The Nihonbashi district prospered as Japan’s financial and trade center after shogun Tokugawa Ieyasu moved the capital to Edo, the old name for Tokyo, in the early 17th century.
Its geographical advantage contributed to fast-track development. Nihonbashi was the starting point of five major roads at the time, which linked the new capital to outlying regions beyond the Kanto plain, allowing the district to thrive as businesses built footholds in the area.
Now that more than 400 years have passed, Nihonbashi is trying to maintain its relevance by making efforts to transform the old merchant center into a place where tourists can learn about Japanese culture and traditions.
Coredo Muromachi, a shopping complex that opened this spring near Mitsukoshimae subway station, showcases outlets of long-established stores that market local delicacies and other merchandise from around the nation.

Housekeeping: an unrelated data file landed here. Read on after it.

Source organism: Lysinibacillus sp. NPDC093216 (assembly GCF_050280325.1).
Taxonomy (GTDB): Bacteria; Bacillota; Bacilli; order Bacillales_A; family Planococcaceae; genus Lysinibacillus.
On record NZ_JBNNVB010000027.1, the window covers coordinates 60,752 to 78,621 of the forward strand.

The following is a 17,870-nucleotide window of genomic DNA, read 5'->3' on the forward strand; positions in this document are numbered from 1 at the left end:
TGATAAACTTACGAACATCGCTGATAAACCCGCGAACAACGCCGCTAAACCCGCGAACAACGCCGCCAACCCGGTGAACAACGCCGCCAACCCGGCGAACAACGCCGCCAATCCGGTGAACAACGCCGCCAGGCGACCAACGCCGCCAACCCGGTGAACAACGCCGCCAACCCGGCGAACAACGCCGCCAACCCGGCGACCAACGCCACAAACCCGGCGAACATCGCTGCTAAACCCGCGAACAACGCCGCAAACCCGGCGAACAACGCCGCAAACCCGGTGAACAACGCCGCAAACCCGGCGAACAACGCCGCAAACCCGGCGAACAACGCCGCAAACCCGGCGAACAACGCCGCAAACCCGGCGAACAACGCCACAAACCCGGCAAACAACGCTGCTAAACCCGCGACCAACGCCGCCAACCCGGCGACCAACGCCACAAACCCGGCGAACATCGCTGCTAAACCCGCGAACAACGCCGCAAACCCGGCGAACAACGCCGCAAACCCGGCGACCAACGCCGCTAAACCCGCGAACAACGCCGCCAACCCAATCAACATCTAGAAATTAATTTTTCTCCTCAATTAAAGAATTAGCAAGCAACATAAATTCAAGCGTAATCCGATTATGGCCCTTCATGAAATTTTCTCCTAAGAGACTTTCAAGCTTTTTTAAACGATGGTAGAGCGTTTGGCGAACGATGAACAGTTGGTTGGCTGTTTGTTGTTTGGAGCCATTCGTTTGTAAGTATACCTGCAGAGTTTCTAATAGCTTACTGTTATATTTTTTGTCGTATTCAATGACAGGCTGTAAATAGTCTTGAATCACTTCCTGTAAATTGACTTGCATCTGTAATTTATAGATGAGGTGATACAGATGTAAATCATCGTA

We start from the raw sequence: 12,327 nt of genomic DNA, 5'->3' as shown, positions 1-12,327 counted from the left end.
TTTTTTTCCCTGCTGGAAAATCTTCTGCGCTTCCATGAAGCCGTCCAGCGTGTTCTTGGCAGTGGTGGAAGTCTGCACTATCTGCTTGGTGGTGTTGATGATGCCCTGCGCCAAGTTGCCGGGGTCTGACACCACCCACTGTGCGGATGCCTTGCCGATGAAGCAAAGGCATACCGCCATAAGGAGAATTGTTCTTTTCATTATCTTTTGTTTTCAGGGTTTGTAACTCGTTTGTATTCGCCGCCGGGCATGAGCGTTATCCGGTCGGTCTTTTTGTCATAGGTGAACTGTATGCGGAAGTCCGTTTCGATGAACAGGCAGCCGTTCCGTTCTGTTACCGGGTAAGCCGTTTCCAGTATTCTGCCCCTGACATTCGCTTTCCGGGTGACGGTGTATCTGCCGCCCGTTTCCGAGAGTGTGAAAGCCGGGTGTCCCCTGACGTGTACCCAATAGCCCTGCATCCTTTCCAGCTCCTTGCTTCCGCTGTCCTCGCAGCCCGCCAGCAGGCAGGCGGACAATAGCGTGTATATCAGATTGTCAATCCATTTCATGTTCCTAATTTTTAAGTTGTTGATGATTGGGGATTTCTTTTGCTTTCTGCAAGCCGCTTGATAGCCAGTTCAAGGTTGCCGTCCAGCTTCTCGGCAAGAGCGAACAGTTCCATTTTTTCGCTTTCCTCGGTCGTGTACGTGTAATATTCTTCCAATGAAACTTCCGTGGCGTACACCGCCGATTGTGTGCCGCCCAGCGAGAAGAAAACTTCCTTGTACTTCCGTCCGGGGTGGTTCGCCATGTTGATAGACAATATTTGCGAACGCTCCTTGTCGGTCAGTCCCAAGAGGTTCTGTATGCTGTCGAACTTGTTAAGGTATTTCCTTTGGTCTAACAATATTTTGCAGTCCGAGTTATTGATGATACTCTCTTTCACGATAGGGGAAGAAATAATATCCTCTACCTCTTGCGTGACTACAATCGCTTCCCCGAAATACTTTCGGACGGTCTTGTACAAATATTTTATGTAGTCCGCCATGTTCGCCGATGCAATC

The complex has foreign staff on standby to assist foreign tourists.
On July 19, two of the guides, Alia Carter, a 26-year-old American, and Spaniard Paloma Free, 28, helped foreign tourists while dressed in traditional kimono.
Carter is working after finishing her JET program, and Free is attending Japanese school. Three other foreigners are part of the team.
Two of the visitors that day were Terrie Wright Chrones, a 62-year-old food writer, and English teacher Charles Robert Hixon III, 61, both from the United States. Both are fans of Japanese cuisine.
After a 90-minute tour of the complex, each said the guides’ detailed explanations helped them better understand Japanese culture and get a feel for “omotenashi,” Japan’s brand of customer hospitality.
The English tours of Coredo Muromachi start at 2 p.m. and 4 p.m. on Saturdays, cost ¥1,000 and last about 90 minutes. Souvenirs are included. For more information, call 03-3242-0010 or email email@example.com.
This section, appearing on the first Monday of each month, offers a snapshot view of areas that may interest tourists.
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